The following complementary tests also gave normal results: chest X-rays, electrocardiogram, abdominal ultrasound, gastroscopy, colonoscopy, echocardiogram and computed tomography of the chest, abdomen and pelvis. A bone marrow aspiration showed polyclonal plasmocytosis. ENT and gynaecological examinations were normal. Finally, a PET/CT scan was performed and showed a hypermetabolic mass in the left iliac bone, left medial gluteal muscle and adjacent parts, measuring 48mm×25mm (Fig. 1). The biopsy of the mass revealed the presence of nests of poorly differentiated round cells separated by fibrovascular septa, typical of alveolar rhabdomyosarcoma.

Figure 1.

Proton emission tomography/computed tomography (PET/CT) of the patient, showing a hypermetabolic mass in the left iliac bone, left medial gluteal muscle and adjacent parts, measuring 48mm×25mm.


Throughout the study, the patient remained stable, with persistence of fever and anaemia. No response was seen to empirical antibiotic treatment against a possible inflammatory disease of the pelvis. Several transfusions of haematite concentrate were given.


Certain infections, a numerous group of inflammatory diseases and several neoplasias are the main causes of FUO.1,6 In our case, the cause of the FUO finally turned out to be a rhabdomyosarcoma.

Sarcomas are neoplasias originating in various types of connective tissue, such as bone, cartilage, fat, muscle, tendons and blood vessels.7 They constitute a heterogeneous group of tumours, with more than a hundred pathological variants. They can occur at any age. They most frequently present as a tumour that usually grows quickly. They may cause a wide variety of local symptoms, but it is not unusual for them to be painless so they may achieve a large size without being noticed by the patient. It is also quite typical for them to be confused, when they cause pain, with a degenerative pathology, which may entail delays in their detection. Diagnosis of these tumours is by biopsy. Their treatment may require surgery, radiation therapy or chemotherapy, depending on the circumstances. Most sarcomas are quite resistant to conventional chemotherapy but some new drugs, such as gemcitabine or taxanes, are beginning to provide encouraging results.8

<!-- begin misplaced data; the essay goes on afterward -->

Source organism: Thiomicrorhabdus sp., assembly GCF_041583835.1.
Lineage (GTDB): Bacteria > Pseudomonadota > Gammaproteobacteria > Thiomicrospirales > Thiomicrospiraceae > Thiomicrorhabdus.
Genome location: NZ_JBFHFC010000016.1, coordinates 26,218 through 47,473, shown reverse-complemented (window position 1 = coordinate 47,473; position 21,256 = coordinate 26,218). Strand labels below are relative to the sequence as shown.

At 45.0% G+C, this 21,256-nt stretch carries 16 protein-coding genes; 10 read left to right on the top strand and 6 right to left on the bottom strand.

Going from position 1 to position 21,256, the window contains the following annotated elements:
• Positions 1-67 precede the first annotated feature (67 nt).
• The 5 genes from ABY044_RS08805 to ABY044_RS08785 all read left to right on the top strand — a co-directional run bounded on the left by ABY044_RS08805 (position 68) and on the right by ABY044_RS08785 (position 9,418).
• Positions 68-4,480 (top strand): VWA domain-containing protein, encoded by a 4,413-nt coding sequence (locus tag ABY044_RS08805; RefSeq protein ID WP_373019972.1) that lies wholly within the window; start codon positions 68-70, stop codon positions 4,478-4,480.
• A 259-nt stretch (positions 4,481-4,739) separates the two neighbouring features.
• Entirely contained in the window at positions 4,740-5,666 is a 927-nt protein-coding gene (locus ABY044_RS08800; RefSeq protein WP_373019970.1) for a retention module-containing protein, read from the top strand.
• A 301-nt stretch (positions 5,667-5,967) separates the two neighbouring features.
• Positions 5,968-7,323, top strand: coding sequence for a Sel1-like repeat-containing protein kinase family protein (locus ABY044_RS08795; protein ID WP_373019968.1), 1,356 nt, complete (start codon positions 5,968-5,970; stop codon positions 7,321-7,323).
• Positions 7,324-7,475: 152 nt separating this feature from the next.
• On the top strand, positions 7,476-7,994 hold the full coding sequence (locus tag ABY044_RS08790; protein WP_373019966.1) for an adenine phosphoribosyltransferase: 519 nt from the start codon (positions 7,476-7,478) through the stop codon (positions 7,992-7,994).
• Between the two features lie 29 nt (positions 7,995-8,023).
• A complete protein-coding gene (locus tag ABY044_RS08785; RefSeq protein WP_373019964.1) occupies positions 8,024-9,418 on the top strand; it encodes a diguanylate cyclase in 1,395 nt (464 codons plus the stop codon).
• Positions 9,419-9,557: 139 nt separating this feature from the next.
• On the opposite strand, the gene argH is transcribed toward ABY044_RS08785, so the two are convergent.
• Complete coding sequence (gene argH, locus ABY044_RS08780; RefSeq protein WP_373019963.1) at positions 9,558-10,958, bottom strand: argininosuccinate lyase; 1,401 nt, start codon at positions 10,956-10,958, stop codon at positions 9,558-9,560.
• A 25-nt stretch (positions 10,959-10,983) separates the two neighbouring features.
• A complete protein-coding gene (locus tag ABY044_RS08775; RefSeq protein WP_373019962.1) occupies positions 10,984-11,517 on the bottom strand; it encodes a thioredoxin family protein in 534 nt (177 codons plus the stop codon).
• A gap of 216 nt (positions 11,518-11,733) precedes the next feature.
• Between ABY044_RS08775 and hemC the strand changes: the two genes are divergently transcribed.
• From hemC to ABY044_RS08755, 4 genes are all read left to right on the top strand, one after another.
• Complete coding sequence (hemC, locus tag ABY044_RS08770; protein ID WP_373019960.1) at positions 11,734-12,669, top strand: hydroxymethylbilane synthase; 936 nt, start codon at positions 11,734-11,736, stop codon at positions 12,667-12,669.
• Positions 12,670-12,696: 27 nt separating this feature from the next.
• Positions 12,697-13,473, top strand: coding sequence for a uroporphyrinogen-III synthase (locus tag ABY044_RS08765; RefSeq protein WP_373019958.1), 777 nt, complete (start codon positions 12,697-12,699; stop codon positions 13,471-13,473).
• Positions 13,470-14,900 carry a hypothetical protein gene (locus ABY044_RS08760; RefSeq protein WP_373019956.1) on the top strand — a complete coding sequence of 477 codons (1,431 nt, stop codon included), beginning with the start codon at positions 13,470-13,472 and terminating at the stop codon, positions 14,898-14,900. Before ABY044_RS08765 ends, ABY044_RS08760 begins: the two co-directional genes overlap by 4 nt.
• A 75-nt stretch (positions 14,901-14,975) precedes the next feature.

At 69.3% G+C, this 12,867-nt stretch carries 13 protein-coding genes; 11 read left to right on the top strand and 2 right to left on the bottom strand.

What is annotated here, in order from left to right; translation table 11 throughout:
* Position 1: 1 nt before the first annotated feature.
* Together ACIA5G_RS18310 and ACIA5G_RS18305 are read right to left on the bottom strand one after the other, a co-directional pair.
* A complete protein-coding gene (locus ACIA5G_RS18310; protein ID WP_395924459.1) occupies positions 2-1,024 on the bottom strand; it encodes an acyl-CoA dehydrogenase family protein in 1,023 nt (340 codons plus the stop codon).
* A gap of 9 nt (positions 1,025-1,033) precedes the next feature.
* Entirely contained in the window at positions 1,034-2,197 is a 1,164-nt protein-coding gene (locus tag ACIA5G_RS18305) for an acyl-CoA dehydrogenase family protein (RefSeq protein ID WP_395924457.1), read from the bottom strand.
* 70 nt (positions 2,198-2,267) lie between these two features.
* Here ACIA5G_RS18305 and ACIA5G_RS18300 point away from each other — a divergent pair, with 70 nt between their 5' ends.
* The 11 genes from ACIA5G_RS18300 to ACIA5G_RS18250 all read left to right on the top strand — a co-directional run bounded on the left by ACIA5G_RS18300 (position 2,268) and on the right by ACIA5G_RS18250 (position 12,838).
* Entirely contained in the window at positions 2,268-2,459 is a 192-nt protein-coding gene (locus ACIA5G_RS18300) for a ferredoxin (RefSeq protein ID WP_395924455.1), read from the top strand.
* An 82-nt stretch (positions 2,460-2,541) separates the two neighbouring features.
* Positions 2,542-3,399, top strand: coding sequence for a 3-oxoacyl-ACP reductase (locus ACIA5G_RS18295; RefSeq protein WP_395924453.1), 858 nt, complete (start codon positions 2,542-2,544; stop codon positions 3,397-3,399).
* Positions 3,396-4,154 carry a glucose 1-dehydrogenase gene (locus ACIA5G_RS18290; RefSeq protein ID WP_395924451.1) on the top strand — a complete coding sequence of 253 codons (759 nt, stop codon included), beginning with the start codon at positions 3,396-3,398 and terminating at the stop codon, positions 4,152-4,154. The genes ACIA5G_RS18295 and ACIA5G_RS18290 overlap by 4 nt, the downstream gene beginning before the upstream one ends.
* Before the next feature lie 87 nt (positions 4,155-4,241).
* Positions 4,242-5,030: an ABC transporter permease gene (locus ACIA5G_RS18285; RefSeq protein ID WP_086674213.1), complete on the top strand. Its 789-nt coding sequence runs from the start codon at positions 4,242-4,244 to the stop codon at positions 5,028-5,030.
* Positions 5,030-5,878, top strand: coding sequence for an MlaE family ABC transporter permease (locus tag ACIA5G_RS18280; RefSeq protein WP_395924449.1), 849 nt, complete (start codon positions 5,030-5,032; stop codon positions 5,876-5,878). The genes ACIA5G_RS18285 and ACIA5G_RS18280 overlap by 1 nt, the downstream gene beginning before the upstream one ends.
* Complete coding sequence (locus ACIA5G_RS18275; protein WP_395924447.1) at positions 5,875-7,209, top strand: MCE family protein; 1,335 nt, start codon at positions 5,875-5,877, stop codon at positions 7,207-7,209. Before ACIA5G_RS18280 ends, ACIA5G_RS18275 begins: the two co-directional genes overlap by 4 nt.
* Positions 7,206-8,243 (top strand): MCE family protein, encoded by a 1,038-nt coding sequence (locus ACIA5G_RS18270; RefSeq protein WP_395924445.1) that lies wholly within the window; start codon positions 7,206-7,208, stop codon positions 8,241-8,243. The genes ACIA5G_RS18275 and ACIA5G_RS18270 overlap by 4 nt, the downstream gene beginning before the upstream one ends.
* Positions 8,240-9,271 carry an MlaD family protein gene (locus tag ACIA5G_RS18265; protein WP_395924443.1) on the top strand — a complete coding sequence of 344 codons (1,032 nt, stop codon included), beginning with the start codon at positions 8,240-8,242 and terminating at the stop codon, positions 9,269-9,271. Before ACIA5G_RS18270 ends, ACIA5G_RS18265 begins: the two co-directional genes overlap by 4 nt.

With regard to rhabdomyosarcomas, these are highly malignant tumours that usually appear before 20 years of age and may present practically anywhere in the body. They are histologically classified as embryonal, alveolar and pleomorphic. The alveolar type presented by our patient is usually associated with several chromosomal alterations, including translocation t(2;13)(q35;q14), forming a chimeric fusion of fragments of chromosomes 2 and 13.9

Level of evidence

Level of evidence V.

Protection of human and animal subjects

The authors declare that the procedures followed were in accordance with the regulations of the responsible Clinical Research Ethics Committee and in accordance with those of the World Medical Association and the Helsinki Declaration.

Confidentiality of data

The authors declare that they have followed the protocols of their work centre on the publication of patient data and that all the patients included in the study have received sufficient information and have given their informed consent in writing to participate in that study.

Right to privacy and informed consent

The authors declare that no patient data appears in this article.

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Please cite this article as: Roca B, Reinoso I. Fiebre de origen desconocido y anemia como forma de presentación de un rabdomiosarcoma. Rev Esp Cir Ortop Traumatol. 2011; 55(5):382–384.